CAN DOGS EAT SAUSAGES? [PARASITE INFECTION]


There’s something very eerie about how sausages and dogs are connected 😉 Outside of the obvious name connection (‘hot dogs’),  virtually all of the dog breeds are drawn to sausages like magnets. 

I have a labrador named Charlie who is the worst at guarding and protecting. His laziness is only surpassed by his friendly demeanour. However, if you cook a sausage an put on the table to cool off, he becomes something else. His eyes become laser focused, his stance — rigid and he will not, and I repeat will not take his eyes off of the table no matter what you do to him;)

If you’re anything like me, you’re a sucked for your furry friend. I’ve been tempted on more than one occasion to give my dog a piece of sausage as I’ve been cooking. So, should you give your dog a piece of sausage?

can dogs eat sausages?

Can dogs eat sausage?

While most of the proteins humans eat are more than okay to feed to your dog if prepared properly, it’s not the best idea to give your dog a piece of sausage. Because sausage tends to be very greasy, salty, and oily, it’s harder on your dog’s stomach.

If you’ve dropped a piece of sausage and your dog beat you to the clean-up, don’t panic. Small amounts of sausage aren’t going to cause any problems for your dog. But I still would avoid feeding them sausage all together.

Why Sausage Can Be Bad For Dogs

Sausage is a very greasy and salty protein. While this is a delicious protein for humans, grease and salt are not good for man’s best friend.

The combination of oil, grease and salt can cause your dog to vomit, have diarrhea, or change their demeanor overall because they don’t feel well.

Many prepackaged sausages contain a lot of seasonings that are not healthy for your dog. Seasonings such as onion powder, garlic powder, and spicy additives are not something you want your dog eating. Not only are dogs allergic to onions and garlic, anything spicy is known to upset their stomachs. When your dog’s stomach is upset, accidents can happen and I don’t know about you, but I don’t enjoy having to clean up dog vomit.

If your dog gets its paws on uncooked sausage or sausage that has been contaminated because it’s been left out for too long, it’s possible that they may develop a parasite infection known as Trichinosis. Luckily, this is a treatable infection, but you can avoid it by not giving them sausage, no matter how bad they beg.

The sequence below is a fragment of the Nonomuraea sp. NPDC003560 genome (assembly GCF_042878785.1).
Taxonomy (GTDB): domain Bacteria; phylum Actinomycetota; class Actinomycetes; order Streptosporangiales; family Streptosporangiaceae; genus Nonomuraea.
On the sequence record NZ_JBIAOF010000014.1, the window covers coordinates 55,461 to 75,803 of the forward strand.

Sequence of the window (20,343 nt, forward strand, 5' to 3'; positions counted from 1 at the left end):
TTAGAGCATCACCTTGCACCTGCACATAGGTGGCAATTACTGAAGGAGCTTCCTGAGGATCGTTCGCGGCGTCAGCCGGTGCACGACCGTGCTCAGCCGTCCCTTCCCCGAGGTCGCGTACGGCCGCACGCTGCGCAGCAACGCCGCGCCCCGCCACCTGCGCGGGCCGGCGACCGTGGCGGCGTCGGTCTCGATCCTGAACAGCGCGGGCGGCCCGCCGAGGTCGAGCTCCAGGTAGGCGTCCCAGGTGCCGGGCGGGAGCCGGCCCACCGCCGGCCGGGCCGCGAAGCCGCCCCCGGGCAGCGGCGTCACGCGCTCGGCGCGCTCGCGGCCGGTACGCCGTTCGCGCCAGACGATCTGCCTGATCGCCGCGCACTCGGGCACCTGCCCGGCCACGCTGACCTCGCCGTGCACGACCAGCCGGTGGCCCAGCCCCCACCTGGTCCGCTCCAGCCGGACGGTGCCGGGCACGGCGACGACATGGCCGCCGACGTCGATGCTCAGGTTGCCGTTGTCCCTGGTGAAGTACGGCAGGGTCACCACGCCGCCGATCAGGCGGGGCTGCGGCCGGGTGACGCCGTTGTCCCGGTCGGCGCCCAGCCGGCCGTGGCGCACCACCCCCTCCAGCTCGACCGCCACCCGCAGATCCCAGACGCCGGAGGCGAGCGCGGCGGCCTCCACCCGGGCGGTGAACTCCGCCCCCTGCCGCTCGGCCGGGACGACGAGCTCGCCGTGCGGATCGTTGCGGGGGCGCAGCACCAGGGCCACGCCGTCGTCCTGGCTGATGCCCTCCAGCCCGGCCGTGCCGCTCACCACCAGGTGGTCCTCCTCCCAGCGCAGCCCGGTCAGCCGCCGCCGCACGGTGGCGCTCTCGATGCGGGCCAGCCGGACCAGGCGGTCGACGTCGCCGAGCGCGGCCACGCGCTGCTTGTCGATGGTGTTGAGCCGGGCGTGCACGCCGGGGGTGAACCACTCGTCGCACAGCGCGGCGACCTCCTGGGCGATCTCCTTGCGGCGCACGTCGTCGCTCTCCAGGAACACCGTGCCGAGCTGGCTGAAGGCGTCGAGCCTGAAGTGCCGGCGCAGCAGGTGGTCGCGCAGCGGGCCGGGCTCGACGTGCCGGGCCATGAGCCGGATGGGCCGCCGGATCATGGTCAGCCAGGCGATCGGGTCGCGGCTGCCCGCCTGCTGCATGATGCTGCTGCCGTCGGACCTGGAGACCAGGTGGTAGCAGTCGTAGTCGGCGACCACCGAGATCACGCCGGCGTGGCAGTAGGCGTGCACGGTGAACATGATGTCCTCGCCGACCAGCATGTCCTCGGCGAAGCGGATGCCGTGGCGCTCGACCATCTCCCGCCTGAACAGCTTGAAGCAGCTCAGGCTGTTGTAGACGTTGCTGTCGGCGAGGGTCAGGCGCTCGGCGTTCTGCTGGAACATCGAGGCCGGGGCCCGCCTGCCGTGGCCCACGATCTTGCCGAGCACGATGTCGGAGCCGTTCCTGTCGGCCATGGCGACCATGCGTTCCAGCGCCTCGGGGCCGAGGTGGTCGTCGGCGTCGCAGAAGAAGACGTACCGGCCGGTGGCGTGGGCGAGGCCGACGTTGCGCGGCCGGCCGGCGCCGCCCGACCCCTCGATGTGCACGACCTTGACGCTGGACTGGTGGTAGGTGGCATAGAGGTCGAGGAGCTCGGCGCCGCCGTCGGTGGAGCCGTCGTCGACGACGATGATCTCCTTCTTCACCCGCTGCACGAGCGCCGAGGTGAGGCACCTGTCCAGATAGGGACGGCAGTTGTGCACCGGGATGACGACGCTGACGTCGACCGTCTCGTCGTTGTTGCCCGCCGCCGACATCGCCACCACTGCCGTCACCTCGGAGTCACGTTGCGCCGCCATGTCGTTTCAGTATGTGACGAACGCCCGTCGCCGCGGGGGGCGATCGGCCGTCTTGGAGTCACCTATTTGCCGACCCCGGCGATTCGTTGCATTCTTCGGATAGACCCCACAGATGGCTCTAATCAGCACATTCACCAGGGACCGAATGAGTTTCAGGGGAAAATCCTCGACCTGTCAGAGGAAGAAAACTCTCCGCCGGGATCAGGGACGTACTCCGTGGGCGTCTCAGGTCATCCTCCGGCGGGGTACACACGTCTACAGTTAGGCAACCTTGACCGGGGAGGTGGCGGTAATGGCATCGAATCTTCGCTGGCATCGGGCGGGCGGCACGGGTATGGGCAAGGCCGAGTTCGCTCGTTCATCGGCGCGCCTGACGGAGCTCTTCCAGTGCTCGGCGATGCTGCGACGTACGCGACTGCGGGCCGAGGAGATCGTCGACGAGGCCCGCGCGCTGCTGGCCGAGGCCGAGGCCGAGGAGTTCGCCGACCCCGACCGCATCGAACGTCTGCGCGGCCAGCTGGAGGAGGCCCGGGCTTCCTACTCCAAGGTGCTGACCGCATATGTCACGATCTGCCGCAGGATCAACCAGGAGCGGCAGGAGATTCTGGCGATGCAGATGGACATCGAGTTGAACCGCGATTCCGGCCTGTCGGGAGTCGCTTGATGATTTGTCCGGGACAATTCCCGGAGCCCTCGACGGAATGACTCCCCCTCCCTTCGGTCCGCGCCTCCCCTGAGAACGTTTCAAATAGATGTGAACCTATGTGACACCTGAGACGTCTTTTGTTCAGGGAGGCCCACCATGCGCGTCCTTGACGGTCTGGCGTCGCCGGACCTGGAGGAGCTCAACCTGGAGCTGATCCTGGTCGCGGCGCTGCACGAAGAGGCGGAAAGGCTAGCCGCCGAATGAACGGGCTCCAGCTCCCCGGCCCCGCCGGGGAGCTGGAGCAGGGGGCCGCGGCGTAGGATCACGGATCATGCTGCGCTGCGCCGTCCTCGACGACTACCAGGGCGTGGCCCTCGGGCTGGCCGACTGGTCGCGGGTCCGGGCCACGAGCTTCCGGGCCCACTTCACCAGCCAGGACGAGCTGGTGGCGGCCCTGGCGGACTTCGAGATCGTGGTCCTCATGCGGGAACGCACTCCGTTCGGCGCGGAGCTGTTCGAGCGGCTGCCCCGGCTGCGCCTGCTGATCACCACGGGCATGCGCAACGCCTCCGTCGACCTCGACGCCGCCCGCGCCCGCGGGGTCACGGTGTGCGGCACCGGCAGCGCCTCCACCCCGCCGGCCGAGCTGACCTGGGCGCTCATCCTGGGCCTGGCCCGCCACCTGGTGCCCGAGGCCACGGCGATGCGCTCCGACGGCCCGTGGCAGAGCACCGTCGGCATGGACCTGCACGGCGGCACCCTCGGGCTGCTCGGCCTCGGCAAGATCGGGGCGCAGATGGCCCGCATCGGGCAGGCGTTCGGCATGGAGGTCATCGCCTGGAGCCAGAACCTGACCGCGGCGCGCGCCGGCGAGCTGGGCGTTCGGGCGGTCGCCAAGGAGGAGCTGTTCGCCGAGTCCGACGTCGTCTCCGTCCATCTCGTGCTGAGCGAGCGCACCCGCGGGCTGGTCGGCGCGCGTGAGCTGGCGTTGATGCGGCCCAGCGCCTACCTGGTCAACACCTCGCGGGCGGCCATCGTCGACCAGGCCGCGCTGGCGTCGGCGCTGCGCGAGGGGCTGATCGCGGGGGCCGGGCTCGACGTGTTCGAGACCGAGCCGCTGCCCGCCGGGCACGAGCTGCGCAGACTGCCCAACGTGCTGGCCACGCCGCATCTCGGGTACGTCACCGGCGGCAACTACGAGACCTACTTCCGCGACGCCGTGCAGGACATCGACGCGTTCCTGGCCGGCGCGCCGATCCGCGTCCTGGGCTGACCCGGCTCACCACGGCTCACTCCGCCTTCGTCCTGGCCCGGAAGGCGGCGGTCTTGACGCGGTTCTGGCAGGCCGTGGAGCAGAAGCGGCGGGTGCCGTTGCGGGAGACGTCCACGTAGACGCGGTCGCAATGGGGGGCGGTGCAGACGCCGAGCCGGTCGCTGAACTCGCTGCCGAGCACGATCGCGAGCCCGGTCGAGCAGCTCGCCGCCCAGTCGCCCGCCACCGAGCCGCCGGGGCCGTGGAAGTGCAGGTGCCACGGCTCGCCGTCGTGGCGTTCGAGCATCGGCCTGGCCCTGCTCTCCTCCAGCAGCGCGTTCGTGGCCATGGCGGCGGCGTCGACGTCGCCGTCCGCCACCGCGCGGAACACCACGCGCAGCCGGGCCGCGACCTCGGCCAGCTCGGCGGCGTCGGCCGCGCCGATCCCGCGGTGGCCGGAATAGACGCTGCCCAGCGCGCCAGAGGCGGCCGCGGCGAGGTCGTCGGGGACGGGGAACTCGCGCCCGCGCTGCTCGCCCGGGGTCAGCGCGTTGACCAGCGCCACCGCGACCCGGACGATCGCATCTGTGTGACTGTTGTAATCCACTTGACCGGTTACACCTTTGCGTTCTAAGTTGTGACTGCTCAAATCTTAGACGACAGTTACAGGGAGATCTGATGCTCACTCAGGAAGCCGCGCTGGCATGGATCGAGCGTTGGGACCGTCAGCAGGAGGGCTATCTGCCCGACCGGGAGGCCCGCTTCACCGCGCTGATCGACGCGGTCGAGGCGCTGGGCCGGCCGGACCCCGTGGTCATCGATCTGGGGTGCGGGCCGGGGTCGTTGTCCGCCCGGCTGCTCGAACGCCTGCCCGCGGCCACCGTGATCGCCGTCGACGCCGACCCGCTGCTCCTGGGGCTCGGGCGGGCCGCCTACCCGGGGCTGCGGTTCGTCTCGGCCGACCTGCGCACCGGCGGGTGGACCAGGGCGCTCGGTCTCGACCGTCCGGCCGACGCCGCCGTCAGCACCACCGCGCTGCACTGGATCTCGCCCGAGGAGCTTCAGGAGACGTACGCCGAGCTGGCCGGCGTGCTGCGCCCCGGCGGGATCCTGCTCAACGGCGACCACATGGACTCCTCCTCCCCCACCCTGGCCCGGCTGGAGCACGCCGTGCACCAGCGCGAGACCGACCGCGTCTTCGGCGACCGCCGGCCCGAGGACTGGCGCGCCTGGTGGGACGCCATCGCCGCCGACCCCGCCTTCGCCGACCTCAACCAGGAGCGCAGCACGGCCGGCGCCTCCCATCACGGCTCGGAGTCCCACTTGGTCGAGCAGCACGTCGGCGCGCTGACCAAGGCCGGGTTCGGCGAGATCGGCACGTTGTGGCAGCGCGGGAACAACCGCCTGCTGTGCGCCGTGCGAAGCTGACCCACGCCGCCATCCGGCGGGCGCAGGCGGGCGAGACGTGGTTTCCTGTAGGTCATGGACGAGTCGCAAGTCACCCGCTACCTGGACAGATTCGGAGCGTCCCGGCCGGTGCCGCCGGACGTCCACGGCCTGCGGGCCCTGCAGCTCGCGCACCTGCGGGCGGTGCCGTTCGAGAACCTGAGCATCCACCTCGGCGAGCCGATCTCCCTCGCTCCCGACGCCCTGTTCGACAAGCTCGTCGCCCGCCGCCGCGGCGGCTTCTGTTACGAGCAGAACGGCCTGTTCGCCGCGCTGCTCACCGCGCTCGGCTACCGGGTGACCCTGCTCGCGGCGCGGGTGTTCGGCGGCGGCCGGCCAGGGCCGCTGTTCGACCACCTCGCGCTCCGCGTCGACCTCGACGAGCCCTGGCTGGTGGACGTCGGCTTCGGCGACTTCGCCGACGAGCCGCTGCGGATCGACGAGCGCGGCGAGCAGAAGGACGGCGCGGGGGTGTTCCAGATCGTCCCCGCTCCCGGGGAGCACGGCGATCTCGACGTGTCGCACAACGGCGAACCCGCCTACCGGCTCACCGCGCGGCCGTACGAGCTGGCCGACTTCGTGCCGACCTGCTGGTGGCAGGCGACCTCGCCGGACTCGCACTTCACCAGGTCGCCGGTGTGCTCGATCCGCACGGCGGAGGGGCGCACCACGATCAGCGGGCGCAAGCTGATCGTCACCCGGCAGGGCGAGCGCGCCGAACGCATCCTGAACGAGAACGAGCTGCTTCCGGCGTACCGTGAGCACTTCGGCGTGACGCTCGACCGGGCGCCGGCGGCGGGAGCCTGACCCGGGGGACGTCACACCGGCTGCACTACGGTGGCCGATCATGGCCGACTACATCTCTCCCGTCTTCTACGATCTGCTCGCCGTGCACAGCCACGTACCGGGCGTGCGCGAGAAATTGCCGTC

How to Feed Sausage to Dogs

While it’s not a good idea to feed sausage to your dog, if you really want to, there are ways to do it safely.

The first step is to ensure you’re giving them sausage that has no added seasoning from you or the manufacturer. After it’s been cooked, remove as much grease as possible to avoid upsetting their stomach further.

How Much Sausage Should I Feed my Dog

If you are going to feed sausage to your best friend, you’ll want to do so in very small amounts. Giving your dog a piece of sausage here and there won’t have any adverse effects on their health, but you don’t want to give them a little bit every day.

What Food to Give Your Dog Instead of Sausage

There are plenty of other human foods that you can give your dog that is better for them than sausage. Some of my favorite proteins to give to my dog are plain chicken and lean beef.

Other delicious foods you can share with your dog include white rice, pumpkin, and plenty of veggies. You can even share the fruit with them in moderation. You’ll want to be careful with fruit since they naturally have sugar in them.

Are Dogs Allergic to Sausage?

Not technically. Now, if your sausage contains known dog allergens such as onion and garlic powder, then yes. Ham and pork are not officially known as allergens for dogs, but they can lead to an upset stomach.

Can Diabetic Dogs Eat Sausage?

I wouldn’t feed a diabetic dog sausage. Diabetic dogs need a carefully planned diet that works well with their insulin shots. Even if you cook your diabetic dog their food, you will want to avoid sausage, even if it’s plain. Sausage without seasoning is still incredibly greasy by nature and is not a good protein option for a diabetic dog. The added grease and fat may cause more weight gain.

 

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